We recently built an oak bookcase. After finish had been applied, the glue showed up. The glue had been wiped off and a tack rag used on the piece before finishing. What can we do?
A good furniture touch-up artist or spot-finisher should be able to color and blend those blemishes for you.
When you wipe glue on the surface of wood, you push it into the grain, where it dries invisibly. Then, when you stain the surface, the stain will not penetrate the grain that's sealed with glue. The result is ugly blotches.
There is no fast and easy way. The glue must bulge out to get a completely glued joint and no glue can be pushed into the grain.
To sand correctly, you must do so uniformly and the only way to see how well you've done it is to reflect light off of the surface from more than one direction. A single direction will almost never reveal a poorly sanded portion. This is because the lines you see that need sanding are really shadows formed by the lights that are shining on it at that particular angle. And by definition, a swirl that needs sanding has some part of its direction that won't cast a shadow from a single light source.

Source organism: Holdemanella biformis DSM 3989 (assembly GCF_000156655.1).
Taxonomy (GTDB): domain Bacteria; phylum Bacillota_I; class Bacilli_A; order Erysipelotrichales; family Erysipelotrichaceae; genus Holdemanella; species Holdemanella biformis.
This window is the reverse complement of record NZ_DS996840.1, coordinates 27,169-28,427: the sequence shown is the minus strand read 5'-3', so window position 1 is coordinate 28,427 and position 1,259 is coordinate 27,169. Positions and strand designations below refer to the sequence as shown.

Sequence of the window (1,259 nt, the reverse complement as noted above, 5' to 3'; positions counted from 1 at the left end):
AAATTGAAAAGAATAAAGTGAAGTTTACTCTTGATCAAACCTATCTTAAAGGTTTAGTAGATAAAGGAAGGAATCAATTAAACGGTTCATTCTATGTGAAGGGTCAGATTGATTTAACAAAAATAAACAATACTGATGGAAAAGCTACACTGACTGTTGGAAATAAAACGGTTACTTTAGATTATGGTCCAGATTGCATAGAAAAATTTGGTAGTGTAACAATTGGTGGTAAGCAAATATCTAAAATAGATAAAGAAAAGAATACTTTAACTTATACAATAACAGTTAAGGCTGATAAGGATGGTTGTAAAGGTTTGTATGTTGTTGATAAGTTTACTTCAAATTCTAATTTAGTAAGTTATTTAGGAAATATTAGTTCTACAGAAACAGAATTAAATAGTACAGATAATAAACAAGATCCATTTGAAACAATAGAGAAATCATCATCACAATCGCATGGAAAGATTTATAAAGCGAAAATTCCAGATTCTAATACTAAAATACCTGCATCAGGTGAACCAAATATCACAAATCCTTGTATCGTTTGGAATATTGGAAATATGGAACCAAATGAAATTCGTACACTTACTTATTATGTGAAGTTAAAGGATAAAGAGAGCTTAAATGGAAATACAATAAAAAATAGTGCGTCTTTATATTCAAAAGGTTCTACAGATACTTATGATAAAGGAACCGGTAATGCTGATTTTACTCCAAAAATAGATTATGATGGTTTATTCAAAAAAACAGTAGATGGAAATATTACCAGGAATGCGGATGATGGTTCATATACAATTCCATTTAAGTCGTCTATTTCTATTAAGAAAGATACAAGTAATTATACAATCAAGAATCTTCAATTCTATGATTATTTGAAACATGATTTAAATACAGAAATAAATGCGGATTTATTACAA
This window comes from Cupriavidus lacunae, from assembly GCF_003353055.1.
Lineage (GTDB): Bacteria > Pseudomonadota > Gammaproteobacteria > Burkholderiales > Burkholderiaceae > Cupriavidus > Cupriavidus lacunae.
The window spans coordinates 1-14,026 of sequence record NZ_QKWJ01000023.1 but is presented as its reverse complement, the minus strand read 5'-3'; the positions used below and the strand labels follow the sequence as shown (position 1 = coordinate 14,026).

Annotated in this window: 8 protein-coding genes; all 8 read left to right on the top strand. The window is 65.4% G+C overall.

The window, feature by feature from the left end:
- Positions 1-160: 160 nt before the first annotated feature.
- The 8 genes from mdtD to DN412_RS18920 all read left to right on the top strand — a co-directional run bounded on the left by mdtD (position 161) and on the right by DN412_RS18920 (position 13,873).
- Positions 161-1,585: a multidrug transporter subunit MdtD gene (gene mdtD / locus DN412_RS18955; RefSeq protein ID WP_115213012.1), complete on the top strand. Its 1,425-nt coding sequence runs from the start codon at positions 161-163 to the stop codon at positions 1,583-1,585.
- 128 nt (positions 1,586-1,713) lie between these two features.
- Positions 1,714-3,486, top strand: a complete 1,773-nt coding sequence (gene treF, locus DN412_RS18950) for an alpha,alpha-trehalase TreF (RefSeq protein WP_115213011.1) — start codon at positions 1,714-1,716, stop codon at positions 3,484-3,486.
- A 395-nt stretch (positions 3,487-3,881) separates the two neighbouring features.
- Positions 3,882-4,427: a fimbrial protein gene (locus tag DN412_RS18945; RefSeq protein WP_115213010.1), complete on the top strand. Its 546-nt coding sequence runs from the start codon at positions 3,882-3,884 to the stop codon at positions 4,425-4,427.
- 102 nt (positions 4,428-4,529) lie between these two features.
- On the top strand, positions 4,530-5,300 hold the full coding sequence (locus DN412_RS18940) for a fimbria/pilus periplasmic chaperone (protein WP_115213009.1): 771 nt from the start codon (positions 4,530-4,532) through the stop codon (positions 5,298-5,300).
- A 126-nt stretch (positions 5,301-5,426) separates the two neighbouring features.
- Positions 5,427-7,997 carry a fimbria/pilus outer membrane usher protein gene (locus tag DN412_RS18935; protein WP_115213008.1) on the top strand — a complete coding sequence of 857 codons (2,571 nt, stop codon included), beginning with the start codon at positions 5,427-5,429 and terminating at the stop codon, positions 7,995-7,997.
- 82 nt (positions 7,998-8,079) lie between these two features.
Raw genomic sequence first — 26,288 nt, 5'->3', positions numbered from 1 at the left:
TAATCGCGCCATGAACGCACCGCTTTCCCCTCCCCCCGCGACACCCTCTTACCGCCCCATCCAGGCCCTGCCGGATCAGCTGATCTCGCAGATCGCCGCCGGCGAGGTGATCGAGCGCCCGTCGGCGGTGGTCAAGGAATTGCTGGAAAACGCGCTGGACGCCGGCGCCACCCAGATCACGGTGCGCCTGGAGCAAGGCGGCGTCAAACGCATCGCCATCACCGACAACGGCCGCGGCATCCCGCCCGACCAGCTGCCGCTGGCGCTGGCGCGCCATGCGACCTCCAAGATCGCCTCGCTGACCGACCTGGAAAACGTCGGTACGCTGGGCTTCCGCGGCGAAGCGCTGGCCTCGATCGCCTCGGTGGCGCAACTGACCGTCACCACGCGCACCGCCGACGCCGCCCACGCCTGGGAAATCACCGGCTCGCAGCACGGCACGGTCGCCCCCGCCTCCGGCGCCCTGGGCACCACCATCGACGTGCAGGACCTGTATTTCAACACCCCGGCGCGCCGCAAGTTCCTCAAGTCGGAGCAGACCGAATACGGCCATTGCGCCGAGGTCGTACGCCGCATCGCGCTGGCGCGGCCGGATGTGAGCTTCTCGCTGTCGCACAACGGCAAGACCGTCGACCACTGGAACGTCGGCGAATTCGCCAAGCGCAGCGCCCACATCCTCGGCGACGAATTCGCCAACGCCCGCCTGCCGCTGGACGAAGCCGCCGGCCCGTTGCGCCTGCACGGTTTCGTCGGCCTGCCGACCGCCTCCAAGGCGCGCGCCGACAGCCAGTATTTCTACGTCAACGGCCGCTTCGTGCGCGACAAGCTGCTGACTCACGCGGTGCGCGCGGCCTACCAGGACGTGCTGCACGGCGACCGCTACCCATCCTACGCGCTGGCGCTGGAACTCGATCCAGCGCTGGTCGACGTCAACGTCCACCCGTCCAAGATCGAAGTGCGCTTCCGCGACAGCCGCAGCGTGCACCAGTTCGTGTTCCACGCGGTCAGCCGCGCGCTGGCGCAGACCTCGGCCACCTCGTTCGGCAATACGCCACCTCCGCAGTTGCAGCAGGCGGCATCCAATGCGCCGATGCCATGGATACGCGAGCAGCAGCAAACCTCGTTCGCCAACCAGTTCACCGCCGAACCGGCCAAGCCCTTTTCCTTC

Comment form contributor A:
I have a method to check for glue, even along the joints, etc. prior to finishing. Shine a black light on the wood. The glue will glow a yellow/green color. If you have glue on the wood you will at least know about it before you apply the final finish. To help prevent glue getting onto the finished surface, first of all apply the glue sparingly and avoid getting close to the edges. I use a warm water soaked cloth to wipe off any excess that squeezes out during assembly. Then leave it alone and cut or chisel works real good if it only squeeses out along a join and does not touch the adjoining finished surfaces. Be real careful. Save some materials and use glue sparingly.